Florence Italy

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Birthplace Of The Enlightenment

Florence’s museums, palaces, and churches house some of the greatest artistic treasures in the world. The most popular and important sites include the Cathedral, the Baptistery, the Uffizi, the Bargello, and the Accademia.

Flowers in Florence Italy, view of the Duomo.
The Duomo

Inside Florence’s Cathedral, the Duomo, Florence’s cathedral stands tall over the city with its magnificent Renaissance dome designed by Filippo Brunelleschi, with the baptistery right across. The cathedral was begun at the end of the 13th century by Arnolfo di Cambio, and the dome, which dominates the exterior, was added in the 15th century on a design of Filippo Brunelleschi. The best way to visit the Duomo is to do so with a tour guide, who can get you into special areas and fill you in on all the details, legends and curiosities within. Best of Florence with Special-Access Florence Duomo Tour, David & City Stroll

The fresco ‘The Last Judgment” adorns the interior of the cupola of the great dome of the Duomo.
Gothic Cathedrals

The Church of Santa Maria Novella is one of the most important Gothic churches in Tuscany. The convent was built between 1279 and 1357 by Dominican friars near a 7th century church. Great works of art were conceived for the church by masters such as Masaccio, Giotto, Filippino Lippi, Duccio di Buoninsegna and Ghirlandaio. The facade is not only the oldest of all the churches in Florence but it is also the only church with its original, planned facade still in place today.

The Church of Santa Maria Novella.

Santa Croce is the burial place for the great and good in Florence. Michelangelo is buried in Santa Croce, as are Rossini, Machiavelli, and the Pisan-born Galileo Galilei. The original structure dates from 1212 when St. Francis of Assisi visited Florence, later with a group of his followers. Don’t miss the memorial to the 19th century playwright Giovanni Battista Niccolini to the left of the entrance said to be been the inspiration for the Statue of Liberty. The church was severely hit by the flood of 1966, a tide plate shows how far up on the pillars and walls.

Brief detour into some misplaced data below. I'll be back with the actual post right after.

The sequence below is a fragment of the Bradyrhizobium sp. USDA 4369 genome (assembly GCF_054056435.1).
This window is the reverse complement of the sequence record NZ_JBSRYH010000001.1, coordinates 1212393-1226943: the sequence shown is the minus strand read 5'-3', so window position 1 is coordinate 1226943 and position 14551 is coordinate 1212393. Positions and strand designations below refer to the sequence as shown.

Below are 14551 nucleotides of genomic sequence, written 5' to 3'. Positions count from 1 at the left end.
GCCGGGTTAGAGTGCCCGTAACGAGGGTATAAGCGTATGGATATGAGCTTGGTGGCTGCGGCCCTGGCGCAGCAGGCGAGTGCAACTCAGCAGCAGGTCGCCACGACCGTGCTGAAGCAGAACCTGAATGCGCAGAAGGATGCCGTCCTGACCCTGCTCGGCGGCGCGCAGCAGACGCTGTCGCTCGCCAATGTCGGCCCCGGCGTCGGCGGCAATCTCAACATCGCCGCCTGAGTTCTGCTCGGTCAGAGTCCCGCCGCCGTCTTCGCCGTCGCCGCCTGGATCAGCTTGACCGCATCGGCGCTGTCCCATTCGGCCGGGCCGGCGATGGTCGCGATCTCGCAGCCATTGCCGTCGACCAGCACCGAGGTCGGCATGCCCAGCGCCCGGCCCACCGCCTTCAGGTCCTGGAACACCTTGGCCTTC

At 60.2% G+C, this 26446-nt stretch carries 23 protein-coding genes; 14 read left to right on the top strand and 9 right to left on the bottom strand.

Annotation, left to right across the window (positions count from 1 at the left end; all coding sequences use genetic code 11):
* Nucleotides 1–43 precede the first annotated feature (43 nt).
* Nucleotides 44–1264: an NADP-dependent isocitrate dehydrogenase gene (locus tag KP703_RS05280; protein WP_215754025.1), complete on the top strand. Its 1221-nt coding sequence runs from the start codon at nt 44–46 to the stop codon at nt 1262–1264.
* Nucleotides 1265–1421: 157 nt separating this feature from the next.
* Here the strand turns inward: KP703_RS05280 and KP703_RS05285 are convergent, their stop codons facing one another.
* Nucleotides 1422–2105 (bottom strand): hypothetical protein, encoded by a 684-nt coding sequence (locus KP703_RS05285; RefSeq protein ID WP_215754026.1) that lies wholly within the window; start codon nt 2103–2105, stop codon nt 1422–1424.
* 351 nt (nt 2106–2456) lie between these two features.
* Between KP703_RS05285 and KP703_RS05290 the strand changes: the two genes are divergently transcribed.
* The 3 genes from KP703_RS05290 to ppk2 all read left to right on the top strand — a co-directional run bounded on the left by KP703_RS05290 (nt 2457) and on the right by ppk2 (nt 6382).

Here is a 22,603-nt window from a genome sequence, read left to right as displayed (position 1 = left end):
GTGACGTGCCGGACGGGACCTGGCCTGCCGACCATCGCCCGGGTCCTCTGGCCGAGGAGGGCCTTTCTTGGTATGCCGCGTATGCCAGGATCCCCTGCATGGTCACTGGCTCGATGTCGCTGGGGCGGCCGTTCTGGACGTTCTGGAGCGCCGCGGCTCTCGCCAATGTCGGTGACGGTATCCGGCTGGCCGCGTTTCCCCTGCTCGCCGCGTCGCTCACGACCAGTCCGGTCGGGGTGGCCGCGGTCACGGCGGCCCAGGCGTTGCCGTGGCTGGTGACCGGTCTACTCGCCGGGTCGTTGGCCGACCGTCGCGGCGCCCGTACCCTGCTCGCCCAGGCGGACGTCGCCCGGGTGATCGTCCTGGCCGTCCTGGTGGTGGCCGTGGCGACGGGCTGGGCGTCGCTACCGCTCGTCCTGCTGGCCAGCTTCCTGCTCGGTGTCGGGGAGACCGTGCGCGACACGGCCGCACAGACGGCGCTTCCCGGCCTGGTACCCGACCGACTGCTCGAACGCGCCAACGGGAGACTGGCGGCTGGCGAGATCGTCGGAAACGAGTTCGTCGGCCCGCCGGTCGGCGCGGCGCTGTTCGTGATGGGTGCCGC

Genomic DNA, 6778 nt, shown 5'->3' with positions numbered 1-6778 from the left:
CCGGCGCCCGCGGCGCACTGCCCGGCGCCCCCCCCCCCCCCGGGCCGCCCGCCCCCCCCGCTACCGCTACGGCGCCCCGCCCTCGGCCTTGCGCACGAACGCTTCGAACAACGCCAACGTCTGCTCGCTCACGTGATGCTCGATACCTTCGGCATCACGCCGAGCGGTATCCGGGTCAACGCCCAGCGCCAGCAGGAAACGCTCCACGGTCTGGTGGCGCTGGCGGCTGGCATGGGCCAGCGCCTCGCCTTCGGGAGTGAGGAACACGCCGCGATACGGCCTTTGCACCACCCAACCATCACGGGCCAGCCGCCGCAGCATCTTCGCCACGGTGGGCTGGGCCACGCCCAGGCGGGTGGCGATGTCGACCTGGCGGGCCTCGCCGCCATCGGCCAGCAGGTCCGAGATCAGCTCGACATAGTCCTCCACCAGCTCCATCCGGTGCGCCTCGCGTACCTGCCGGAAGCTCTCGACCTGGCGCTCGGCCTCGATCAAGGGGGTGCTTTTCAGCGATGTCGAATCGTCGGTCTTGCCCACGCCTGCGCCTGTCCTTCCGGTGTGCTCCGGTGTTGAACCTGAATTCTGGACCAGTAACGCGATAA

Santa Croce.
Palaces And Gardens

The Pitti Palace and Boboli Gardens are a great place to start your day in Florence. Head to the nearby Piazza Santo Spirito with its Church of SantoSpirito. The Medici Chapels are the final resting place for the Medici dynasty. The New Sacristy is home to beautiful marble statues by Michelangelo.

Boboli Gardens at the Pitti Palace.
Uffizi Gallery

Connected to the Uffizi Gallery by the famous Vasari Corridor, which links Palazzo Vecchio to Palazzo Pitti, is Florence’s most celebrated landmark, the Ponte Vecchio, literally, the “Old Bridge”. The bridge has connected the river banks exactly at this point since the 12th century! The Uffizi Gallery is the most important in the city, with works by Leonardo da Vinci. Florence In A Day With David, Duomo, Uffizi & Walking Tour

Ponte Vecchio over river, reflections in water.
Michelangelo’s David

The Accademia Gallery houses Michelangelo’s original marble statue called David. Piazzale Michelangelo is a square overlooking the city from the first hill in the Oltrarno where you can enjoy a marvelous view of the city at sunset. The Piazza della Signoria is a beautiful square with many statues by great artists such as Donatello, Ghiberti and Verrocchio. There are also some of the world’s most famous fountains, including Neptune’s by Ammannati and Cosimo I by Giambologna. Evening at the Florence Accademia with Panoramic Aperitivo & Statue of David Tickets

The Palazzo Vecchio (Old Palace) is the town hall of the city of Florence, Italy. It overlooks the Piazza della Signoria.

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Florence Italy

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